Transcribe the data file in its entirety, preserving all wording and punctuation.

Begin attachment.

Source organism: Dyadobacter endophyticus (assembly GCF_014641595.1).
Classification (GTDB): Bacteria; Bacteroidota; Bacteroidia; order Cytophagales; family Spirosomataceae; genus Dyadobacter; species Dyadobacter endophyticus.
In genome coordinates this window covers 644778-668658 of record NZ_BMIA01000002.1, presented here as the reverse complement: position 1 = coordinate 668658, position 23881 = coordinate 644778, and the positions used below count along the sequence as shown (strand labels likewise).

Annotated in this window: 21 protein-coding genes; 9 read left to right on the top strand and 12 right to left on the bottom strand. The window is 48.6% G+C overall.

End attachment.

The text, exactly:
Source organism: Dyadobacter endophyticus (assembly GCF_014641595.1).
Classification (GTDB): Bacteria; Bacteroidota; Bacteroidia; order Cytophagales; family Spirosomataceae; genus Dyadobacter; species Dyadobacter endophyticus.
In genome coordinates this window covers 644778-668658 of record NZ_BMIA01000002.1, presented here as the reverse complement: position 1 = coordinate 668658, position 23881 = coordinate 644778, and the positions used below count along the sequence as shown (strand labels likewise).

Annotated in this window: 21 protein-coding genes; 9 read left to right on the top strand and 12 right to left on the bottom strand. The window is 48.6% G+C overall.